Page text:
- Jenny Morgan, Entering the Field At Night
Jenny Morgan's paintings are a striking combination of realism and surrealism––creating mesmerizing female faces on canvas. "I think painting is a kind of magic," Morgan says.
In her upcoming solo exhibition, "To Bathe the World in a Strange Light" at Mother Gallery in Beacon––opening on April 17––Morgan explores the notion of a mental landscape playing with different sides of femininity like witchcraft and spirituality. "I am looking for that spirit and ghost in people, that emotion and that invisible energy," Morgan says.
Morgan painted Entering the Field at Night during March and April of last year, just as the lockdown began. "I worked on this piece deep into the new orb of isolation," she says. "Living in the city is isolating in itself, and I think that many people turn to painting landscapes because we crave it. There's the idea of being in a field in this sort of dreamscape and connecting to nature in this psychic space when we're sleeping and deeply unconscious."
Morgan says creative inspiration struck after uprooting from her Bushwick studio after nine years to be closer to home, allowing her to relax and just create. "I feel safe to let go and paint, and that dynamic is a push-and-pull thing," she says. "Painting is my sacred meditation."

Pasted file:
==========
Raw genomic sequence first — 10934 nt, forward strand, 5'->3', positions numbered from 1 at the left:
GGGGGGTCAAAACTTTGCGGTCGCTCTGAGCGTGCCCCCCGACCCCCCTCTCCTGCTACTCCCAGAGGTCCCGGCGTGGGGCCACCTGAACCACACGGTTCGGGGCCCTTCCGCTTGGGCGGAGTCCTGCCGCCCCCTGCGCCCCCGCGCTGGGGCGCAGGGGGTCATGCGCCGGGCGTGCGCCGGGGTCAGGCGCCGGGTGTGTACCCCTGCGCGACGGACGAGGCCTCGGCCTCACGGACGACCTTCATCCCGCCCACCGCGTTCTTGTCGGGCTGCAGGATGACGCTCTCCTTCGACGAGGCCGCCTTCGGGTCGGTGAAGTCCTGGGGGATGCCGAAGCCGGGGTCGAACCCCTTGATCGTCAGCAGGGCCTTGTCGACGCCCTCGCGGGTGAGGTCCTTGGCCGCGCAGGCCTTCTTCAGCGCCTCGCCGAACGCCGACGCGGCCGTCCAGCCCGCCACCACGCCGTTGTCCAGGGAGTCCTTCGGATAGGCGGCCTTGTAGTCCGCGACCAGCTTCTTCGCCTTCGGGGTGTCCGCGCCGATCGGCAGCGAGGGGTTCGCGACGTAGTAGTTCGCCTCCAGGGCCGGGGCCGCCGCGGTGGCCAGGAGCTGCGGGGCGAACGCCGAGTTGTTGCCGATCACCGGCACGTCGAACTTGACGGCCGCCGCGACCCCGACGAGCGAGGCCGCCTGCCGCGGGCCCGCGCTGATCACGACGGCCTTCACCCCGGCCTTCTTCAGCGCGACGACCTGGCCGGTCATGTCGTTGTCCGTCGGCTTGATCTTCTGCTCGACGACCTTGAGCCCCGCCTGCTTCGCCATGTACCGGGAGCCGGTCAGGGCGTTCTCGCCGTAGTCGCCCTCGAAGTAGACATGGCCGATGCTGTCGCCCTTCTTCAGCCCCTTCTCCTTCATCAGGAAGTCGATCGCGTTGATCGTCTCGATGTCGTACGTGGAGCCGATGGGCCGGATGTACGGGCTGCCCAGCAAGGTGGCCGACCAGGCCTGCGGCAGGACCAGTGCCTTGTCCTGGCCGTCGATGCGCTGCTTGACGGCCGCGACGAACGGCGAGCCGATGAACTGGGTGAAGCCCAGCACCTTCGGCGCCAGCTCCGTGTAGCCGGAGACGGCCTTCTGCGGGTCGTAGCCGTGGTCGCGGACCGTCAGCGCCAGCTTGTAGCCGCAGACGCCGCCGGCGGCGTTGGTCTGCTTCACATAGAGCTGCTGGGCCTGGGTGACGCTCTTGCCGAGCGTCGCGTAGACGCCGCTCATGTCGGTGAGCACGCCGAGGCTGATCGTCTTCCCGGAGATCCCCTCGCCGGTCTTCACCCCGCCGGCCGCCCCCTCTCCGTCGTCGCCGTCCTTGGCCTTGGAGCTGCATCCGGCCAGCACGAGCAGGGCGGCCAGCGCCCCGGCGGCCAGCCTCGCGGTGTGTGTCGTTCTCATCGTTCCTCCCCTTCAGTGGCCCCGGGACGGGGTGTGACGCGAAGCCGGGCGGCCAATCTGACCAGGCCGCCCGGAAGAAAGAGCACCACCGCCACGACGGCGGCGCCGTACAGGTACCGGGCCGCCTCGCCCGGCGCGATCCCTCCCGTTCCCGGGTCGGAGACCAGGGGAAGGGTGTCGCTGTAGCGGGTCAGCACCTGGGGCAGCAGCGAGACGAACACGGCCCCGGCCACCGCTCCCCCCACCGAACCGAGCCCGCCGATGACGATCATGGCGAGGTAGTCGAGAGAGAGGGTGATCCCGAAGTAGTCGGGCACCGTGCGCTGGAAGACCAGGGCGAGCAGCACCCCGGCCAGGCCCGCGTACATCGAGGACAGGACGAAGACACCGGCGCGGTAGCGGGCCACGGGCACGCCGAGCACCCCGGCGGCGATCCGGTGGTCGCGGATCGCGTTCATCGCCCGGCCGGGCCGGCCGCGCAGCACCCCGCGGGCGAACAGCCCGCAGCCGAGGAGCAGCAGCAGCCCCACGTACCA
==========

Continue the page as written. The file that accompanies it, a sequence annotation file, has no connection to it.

Paola Oxoa, owner of Mother Gallery, has witnessed Morgan's artistic development since their time as undergrad students together. Morgan is grateful for their connection, and calls the opportunity to showcase her work at Mother Gallery a gift. "Painting has been my saving grace during the pandemic, and it has helped me process and survive what's happening in the world," she says.
- Jenny Morgan, Sleep
Morgan's upcoming show at Mother Gallery will be her first solo exhibition in New York in over five years, and in light of the pandemic, she is craving the interaction with other artists and art lovers. "As a painter, I spend my time sitting in a room alone and I crave that human connection," she says. "There is this social aspect to art that works in this complex ecosystem. And I feel like I'm just starved for seeing others work in person. It's so much more powerful and valuable."
Morgan has taken all her energy and thrown it into this body of work in the midst of the pandemic. "Artists work in isolation and this time has just been a real test of that," she says. "The art world is changing and I think that museums are important public spaces. I have a deeper appreciation for them now.""To Bathe the World in a Strange Light" opens at Mother Galley on April 17 and will run through May 23.